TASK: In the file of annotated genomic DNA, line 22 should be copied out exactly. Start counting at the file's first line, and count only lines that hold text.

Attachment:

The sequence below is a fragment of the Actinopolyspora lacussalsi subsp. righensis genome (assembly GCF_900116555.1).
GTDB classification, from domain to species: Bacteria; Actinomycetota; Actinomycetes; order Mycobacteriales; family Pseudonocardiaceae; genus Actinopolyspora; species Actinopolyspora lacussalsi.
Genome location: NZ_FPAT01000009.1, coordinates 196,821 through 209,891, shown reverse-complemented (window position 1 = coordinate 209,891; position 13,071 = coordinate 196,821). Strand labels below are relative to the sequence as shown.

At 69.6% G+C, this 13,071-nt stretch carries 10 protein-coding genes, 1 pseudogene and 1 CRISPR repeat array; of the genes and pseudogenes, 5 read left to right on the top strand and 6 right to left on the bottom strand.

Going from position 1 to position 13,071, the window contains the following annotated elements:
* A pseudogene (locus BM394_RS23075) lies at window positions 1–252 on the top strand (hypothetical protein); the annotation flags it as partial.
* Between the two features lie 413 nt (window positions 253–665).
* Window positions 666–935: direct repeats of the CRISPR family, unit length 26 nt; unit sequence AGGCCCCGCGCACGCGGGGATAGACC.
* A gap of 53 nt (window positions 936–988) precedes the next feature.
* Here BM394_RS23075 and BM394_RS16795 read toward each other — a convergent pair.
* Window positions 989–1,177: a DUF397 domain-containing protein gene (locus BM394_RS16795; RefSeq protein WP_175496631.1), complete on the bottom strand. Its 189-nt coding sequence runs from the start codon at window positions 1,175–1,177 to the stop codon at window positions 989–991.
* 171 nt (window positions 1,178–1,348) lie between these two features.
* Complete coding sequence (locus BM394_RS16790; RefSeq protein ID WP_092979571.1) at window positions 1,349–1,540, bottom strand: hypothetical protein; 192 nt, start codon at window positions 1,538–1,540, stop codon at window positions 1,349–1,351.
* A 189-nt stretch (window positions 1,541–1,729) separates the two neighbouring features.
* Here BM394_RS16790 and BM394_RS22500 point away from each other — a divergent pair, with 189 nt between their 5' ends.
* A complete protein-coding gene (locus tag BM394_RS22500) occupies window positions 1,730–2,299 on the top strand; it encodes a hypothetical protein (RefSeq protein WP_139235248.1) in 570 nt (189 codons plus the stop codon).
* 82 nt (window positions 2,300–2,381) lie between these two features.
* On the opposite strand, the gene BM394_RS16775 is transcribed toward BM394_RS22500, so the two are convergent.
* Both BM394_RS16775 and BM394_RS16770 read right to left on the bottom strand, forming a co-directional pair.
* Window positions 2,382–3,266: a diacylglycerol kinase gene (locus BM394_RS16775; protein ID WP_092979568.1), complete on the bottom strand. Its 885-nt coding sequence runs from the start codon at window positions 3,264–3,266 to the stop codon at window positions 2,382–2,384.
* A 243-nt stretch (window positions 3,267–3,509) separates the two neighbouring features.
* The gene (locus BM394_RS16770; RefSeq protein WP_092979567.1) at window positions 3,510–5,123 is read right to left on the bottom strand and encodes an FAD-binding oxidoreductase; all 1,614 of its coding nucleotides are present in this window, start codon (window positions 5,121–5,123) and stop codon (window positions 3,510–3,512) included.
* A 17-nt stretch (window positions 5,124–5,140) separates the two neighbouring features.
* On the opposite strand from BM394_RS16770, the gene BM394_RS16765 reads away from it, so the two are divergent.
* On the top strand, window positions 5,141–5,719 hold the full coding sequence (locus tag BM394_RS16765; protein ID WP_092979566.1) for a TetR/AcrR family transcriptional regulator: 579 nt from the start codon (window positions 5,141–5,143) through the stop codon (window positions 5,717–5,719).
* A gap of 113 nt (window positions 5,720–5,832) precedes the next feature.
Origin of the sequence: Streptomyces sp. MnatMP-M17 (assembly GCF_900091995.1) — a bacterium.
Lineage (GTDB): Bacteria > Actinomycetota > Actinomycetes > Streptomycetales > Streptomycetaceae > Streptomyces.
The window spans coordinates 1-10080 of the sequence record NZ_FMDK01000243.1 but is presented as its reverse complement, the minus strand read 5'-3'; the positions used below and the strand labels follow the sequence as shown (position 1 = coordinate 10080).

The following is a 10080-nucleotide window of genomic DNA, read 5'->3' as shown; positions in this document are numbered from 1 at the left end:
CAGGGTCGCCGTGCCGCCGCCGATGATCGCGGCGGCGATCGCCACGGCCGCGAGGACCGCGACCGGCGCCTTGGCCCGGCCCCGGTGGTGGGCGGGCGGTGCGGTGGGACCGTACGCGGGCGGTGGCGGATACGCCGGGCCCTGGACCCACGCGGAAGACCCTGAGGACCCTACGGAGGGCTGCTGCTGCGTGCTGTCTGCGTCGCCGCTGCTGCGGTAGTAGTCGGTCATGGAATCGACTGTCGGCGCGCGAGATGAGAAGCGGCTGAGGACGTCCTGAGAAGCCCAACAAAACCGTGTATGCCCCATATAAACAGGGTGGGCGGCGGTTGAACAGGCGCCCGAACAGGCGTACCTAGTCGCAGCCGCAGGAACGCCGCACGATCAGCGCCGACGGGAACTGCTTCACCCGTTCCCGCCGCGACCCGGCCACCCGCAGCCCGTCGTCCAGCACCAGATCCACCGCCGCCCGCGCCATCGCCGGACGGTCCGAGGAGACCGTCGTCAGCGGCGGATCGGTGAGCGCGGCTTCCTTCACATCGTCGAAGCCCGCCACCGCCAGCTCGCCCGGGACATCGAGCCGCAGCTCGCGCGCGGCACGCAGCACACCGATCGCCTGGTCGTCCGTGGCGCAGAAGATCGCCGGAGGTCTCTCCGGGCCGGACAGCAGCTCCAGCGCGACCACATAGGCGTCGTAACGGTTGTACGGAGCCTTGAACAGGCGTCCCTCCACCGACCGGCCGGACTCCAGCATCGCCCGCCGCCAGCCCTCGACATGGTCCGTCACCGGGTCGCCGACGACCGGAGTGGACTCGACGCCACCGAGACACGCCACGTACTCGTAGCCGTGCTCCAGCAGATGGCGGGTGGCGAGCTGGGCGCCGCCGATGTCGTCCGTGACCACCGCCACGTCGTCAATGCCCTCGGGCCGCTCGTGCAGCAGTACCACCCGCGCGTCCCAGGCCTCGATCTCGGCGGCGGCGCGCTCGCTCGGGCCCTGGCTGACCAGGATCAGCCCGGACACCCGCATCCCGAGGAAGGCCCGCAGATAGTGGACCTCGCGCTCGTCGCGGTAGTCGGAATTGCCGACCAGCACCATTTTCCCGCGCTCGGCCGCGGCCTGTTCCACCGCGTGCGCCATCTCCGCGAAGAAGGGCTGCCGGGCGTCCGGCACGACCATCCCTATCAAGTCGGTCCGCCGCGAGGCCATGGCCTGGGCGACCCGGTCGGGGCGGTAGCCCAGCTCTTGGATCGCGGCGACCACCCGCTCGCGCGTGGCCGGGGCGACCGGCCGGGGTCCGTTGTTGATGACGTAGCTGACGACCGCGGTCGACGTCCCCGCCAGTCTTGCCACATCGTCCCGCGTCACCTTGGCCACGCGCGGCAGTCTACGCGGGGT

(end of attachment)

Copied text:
* The gene (locus BM394_RS16770; RefSeq protein WP_092979567.1) at window positions 3,510–5,123 is read right to left on the bottom strand and encodes an FAD-binding oxidoreductase; all 1,614 of its coding nucleotides are present in this window, start codon (window positions 5,121–5,123) and stop codon (window positions 3,510–3,512) included.